Home / BBC News / Syria war: IS driven back in Tabqa, US-backed fighters say

Syria war: IS driven back in Tabqa, US-backed fighters say

Members of the US-backed Syrian Democratic Forces look towards Jaabar Castle from a boat on Lake Assad, a reservoir created by the Tabqa dam. April 29, 2017Image copyright AFP
Image caption SDF fighters now control much of Lake Assad, the huge reservoir created by the Tabqa dam

US-backed Syrian fighters say they have made more gains in their battle with Islamic State (IS) militants for the strategic city of Tabqa.

Amid fierce street fighting, allied Kurdish and Arab militias known as the Syrian Democratic Forces (SDF) say they have captured six more districts.

They are supported by elite US forces and air strikes by a US-led coalition.

Tabqa has been a key IS command centre and is just 50km (30 miles) from Raqqa, the group’s Syrian stronghold.

The SDF said in a statement that IS now controlled only the northern part of the city, next to the Tabqa dam.

BBC World Service Middle East editor Alan Johnston says that if the SDF can capture Tabqa, it will be further evidence that IS is coming under greater pressure deep in what has been its Syrian heartland.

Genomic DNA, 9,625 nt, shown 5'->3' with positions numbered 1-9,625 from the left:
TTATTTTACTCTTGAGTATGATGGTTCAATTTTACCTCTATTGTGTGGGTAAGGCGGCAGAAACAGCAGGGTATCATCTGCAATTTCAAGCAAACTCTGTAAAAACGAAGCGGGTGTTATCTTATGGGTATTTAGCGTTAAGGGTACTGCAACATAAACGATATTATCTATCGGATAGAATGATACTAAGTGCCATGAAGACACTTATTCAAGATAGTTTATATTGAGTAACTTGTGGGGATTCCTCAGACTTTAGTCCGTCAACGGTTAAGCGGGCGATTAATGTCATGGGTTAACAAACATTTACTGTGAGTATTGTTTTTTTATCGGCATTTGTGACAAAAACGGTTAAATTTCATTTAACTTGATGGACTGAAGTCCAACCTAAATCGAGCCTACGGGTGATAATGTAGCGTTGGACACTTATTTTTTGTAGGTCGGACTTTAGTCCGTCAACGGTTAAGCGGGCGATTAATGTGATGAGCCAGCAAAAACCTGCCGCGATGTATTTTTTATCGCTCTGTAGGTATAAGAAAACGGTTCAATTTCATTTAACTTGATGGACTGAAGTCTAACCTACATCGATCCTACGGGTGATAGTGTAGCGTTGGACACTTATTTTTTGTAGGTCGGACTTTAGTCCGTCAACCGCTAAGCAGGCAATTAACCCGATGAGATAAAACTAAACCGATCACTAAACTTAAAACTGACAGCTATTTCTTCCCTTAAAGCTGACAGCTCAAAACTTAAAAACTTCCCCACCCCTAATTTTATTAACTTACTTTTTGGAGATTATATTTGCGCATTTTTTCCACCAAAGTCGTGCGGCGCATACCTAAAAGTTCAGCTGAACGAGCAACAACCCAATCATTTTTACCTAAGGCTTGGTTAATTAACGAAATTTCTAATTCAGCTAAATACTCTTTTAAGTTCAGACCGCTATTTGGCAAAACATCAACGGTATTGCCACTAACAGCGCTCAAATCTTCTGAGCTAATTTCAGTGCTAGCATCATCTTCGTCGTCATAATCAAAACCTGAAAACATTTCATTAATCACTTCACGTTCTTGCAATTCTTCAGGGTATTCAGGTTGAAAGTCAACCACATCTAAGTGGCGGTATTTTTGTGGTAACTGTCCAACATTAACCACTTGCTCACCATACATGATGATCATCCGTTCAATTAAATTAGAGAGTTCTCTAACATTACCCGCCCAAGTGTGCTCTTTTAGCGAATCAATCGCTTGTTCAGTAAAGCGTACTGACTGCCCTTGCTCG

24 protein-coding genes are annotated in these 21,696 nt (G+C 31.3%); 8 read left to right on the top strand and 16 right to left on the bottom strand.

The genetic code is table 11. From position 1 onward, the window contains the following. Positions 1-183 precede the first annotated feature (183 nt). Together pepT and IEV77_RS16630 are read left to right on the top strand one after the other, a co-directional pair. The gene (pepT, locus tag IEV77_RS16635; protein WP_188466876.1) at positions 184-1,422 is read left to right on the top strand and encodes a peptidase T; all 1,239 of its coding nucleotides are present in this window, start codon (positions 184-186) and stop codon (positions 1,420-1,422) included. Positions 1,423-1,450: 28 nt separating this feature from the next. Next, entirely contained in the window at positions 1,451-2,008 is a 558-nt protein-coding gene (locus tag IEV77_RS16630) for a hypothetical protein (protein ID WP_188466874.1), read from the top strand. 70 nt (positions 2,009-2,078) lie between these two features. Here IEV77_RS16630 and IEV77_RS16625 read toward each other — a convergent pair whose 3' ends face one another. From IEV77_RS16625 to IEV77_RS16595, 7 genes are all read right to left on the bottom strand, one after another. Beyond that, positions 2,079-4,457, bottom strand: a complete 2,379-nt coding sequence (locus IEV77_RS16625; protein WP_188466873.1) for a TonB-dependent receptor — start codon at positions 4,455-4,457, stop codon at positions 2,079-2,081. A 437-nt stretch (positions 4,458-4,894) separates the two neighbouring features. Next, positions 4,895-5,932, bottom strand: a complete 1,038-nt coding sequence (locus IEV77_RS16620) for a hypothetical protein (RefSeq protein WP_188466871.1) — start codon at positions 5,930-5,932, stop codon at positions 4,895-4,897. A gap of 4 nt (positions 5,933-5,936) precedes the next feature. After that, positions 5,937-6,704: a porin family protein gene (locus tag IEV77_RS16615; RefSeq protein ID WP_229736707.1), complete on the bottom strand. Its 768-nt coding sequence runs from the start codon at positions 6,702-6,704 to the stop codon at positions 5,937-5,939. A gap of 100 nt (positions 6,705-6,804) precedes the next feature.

IS captured the Tabqa dam in 2014, giving it control of a vital reservoir and a hydroelectric power station that supplies large parts of Syria.

UK-based monitoring group the Syrian Observatory for Human Rights said the SDF now had almost complete control over Tabqa but militants were using suicide attackers and car bombs to slow the advance.

Many residents fleeing the fighting have been evacuated across nearby Lake Assad by SDF fighters using a makeshift ferry.

Ismail Mohamed, who fled with his family, said the situation in the city was dire.

“The humanitarian situation was really bad. People are hungry and tired,” he said, quoted by AFP news agency.

“Everyone is psychologically shattered, crushed. When we got on the water, riding in the boat, we truly couldn’t believe it, we were so happy.”

Last month, the SDF paused its offensive to allow engineers to inspect the dam, amid fears that it had been damaged in the fighting.

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The UN had warned that if the dam were to collapse, it could lead to flooding on a massive scale with “catastrophic humanitarian consequences”.

Many civilians living downstream in Raqqa had begun fleeing their homes, activists said, but IS sent cars around the city with loudspeakers ordering people not to evacuate.

Image copyright Operation Inherent Resolve
Image caption The US-led coalition published photos it said showed the Tabqa dam had not been bombed

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